Afghan women have started a campaign online to protest the Taliban’s new strict dress code for female students.
Using the hashtags #DoNotTouchMyClothes and #AfghanistanCulture, Afghan women worldwide are sharing photos of traditional cultural dresses. Multi-colored, handmade and unique, the dresses include embroidery, small mirrors, long pleated skirts, and an array of designs.
The campaign began following an announcement from the acting Taliban’s high education minister, Abdul Bari Haqqani, for strict new rules for women attending school in Afghanistan. Women will be forced to adhere to a compulsory Islamic dress code of fully veiled black abayas, or niqabs, which cover faces, heads and hands. Universities are being instructed to follow gender segregation as well, separating women from their male classmates and ensuring that the female students are only taught by female teachers.
Prior to Haqqani’s announcement was a pro-Taliban demonstration at Kabul’s Shaheed Rabbani Education University. Women sat in a university lecture hall wearing niqabs and holding small Taliban flags. Some stated that Afghan women wearing makeup or modern clothes “do not represent the Muslim Afghan woman.” It should be noted, however, that since this demonstration, some are sceptical over the images provided of the weekend’s protest, because of the presence of Taliban fighters alongside the female protestors, and the difficulty of reaching any women who were in attendance.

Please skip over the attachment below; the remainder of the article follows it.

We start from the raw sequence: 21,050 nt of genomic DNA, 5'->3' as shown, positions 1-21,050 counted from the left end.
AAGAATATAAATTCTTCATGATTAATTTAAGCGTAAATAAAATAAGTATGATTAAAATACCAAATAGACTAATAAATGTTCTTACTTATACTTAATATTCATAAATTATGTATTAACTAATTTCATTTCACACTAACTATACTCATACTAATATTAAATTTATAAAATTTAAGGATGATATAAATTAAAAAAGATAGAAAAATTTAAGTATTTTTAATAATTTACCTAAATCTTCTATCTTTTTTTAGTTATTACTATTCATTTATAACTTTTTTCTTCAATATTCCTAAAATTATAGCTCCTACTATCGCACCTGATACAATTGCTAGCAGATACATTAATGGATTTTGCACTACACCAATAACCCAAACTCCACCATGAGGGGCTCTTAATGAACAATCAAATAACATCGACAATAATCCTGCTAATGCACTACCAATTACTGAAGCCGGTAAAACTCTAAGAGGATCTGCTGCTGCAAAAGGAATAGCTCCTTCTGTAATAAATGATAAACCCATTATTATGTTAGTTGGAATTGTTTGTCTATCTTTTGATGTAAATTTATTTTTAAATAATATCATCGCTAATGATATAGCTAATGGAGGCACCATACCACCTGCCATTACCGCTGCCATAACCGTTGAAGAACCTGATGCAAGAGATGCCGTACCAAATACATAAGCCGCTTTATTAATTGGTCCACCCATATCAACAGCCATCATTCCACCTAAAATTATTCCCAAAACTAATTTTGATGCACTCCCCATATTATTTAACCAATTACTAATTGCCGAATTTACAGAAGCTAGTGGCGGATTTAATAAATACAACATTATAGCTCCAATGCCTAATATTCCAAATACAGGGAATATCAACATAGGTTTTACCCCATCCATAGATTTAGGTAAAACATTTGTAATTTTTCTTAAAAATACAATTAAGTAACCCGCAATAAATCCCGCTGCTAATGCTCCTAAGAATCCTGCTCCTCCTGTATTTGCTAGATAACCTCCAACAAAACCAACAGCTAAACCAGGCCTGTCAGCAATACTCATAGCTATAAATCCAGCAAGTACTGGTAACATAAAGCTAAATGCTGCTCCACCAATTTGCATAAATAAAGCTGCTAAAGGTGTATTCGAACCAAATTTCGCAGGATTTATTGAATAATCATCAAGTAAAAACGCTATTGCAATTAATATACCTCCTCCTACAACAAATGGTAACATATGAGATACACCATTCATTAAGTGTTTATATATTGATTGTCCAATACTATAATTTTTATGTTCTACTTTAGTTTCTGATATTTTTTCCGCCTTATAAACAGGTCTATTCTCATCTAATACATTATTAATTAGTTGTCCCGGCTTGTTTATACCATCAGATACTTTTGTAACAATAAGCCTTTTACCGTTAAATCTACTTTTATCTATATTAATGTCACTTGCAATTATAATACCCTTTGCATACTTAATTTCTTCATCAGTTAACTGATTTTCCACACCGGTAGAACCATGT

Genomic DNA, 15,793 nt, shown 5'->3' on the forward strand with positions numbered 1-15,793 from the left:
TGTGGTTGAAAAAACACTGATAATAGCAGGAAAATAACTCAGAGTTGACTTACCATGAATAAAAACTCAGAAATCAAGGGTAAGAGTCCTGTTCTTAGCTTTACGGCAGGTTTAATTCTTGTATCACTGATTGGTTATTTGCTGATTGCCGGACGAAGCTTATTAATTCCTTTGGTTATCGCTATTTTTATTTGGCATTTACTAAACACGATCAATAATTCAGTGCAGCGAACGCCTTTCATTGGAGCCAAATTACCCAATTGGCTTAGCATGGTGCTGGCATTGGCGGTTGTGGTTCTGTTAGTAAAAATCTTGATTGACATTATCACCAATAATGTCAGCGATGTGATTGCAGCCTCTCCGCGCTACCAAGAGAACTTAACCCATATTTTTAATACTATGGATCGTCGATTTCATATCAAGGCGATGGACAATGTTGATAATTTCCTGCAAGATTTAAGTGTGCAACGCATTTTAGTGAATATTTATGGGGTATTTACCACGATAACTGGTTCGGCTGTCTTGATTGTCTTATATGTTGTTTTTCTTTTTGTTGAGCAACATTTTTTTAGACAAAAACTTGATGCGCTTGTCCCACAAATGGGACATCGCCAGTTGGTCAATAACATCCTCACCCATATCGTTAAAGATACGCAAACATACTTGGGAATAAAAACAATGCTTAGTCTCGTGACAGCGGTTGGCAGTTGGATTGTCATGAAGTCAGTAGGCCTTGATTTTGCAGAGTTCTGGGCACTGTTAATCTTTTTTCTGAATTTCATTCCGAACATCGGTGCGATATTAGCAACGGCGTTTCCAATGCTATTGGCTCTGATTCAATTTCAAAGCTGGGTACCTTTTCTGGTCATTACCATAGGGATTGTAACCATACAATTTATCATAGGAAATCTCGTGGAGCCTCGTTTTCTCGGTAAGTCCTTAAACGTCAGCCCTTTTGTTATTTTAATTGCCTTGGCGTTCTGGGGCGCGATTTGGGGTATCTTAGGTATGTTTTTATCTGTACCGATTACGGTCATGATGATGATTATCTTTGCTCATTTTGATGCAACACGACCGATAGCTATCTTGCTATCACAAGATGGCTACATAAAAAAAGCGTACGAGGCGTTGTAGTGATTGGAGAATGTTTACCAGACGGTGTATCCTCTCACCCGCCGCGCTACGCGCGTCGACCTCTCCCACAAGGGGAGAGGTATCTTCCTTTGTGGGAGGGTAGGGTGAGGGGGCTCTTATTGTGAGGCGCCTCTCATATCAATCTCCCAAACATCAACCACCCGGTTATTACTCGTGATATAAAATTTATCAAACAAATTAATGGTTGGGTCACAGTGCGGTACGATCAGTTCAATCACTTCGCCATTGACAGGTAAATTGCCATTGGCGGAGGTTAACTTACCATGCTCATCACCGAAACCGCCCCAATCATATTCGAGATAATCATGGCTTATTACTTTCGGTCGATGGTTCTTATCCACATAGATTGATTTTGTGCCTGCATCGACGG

The demonstration and announcement sparked historian and gender specialist Dr. Bahar Jalali to take to social media showing her own traditional Afghan dress. A former history professor at the American University in Afghanistan, Dr. Jalali wrote: “This is Afghan culture. I am wearing a traditional Afghan dress. #AfghanistanCulture” with a photo of her in a colorful floor length, full sleeve, green silk dress with maroon fabric across the torso and arms. Intricately embroidered with purple, pink, and green, the dress, while modest in length, shows her face, hair and hands.
The tweet, which has now been liked more than 21,000 times, garnered quick attention and praise from other Afghan women, who then shared photographs of their own dresses.
Dr. Jalali told BBC News that she started the campaign because one of her biggest concerns is that Afghanistan’s identity and sovereignty is under attack, and that she wanted to show the world what the real Afghanistan culture and identity is. She urged women to show what the “true face” of Afghanistan really is.
Across Afghanistan, different regions have unique traditional clothes, but historians and activists have said that the clothes do all share commonality: they are extremely colorful, and include a lot of embroidery and mirrors.